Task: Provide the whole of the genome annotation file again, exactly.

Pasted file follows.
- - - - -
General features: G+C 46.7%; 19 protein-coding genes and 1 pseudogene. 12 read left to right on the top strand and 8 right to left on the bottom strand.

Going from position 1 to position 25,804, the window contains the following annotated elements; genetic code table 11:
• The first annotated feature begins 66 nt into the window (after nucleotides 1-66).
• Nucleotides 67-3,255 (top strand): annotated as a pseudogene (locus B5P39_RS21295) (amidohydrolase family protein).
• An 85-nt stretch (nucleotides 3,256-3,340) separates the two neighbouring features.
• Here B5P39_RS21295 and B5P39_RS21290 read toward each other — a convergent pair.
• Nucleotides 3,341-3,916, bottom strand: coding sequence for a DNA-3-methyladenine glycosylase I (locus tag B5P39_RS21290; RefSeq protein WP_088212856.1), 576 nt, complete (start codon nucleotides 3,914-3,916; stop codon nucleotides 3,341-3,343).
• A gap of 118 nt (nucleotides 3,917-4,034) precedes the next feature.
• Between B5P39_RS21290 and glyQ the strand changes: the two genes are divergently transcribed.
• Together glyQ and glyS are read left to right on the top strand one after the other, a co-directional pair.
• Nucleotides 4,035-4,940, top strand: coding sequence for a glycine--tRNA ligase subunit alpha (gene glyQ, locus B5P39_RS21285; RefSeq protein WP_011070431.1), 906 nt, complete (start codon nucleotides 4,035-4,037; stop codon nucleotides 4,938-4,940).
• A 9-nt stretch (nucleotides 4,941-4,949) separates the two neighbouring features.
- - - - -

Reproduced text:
General features: G+C 46.7%; 19 protein-coding genes and 1 pseudogene. 12 read left to right on the top strand and 8 right to left on the bottom strand.

Going from position 1 to position 25,804, the window contains the following annotated elements; genetic code table 11:
• The first annotated feature begins 66 nt into the window (after nucleotides 1-66).
• Nucleotides 67-3,255 (top strand): annotated as a pseudogene (locus B5P39_RS21295) (amidohydrolase family protein).
• An 85-nt stretch (nucleotides 3,256-3,340) separates the two neighbouring features.
• Here B5P39_RS21295 and B5P39_RS21290 read toward each other — a convergent pair.
• Nucleotides 3,341-3,916, bottom strand: coding sequence for a DNA-3-methyladenine glycosylase I (locus tag B5P39_RS21290; RefSeq protein WP_088212856.1), 576 nt, complete (start codon nucleotides 3,914-3,916; stop codon nucleotides 3,341-3,343).
• A gap of 118 nt (nucleotides 3,917-4,034) precedes the next feature.
• Between B5P39_RS21290 and glyQ the strand changes: the two genes are divergently transcribed.
• Together glyQ and glyS are read left to right on the top strand one after the other, a co-directional pair.
• Nucleotides 4,035-4,940, top strand: coding sequence for a glycine--tRNA ligase subunit alpha (gene glyQ, locus B5P39_RS21285; RefSeq protein WP_011070431.1), 906 nt, complete (start codon nucleotides 4,035-4,037; stop codon nucleotides 4,938-4,940).
• A 9-nt stretch (nucleotides 4,941-4,949) separates the two neighbouring features.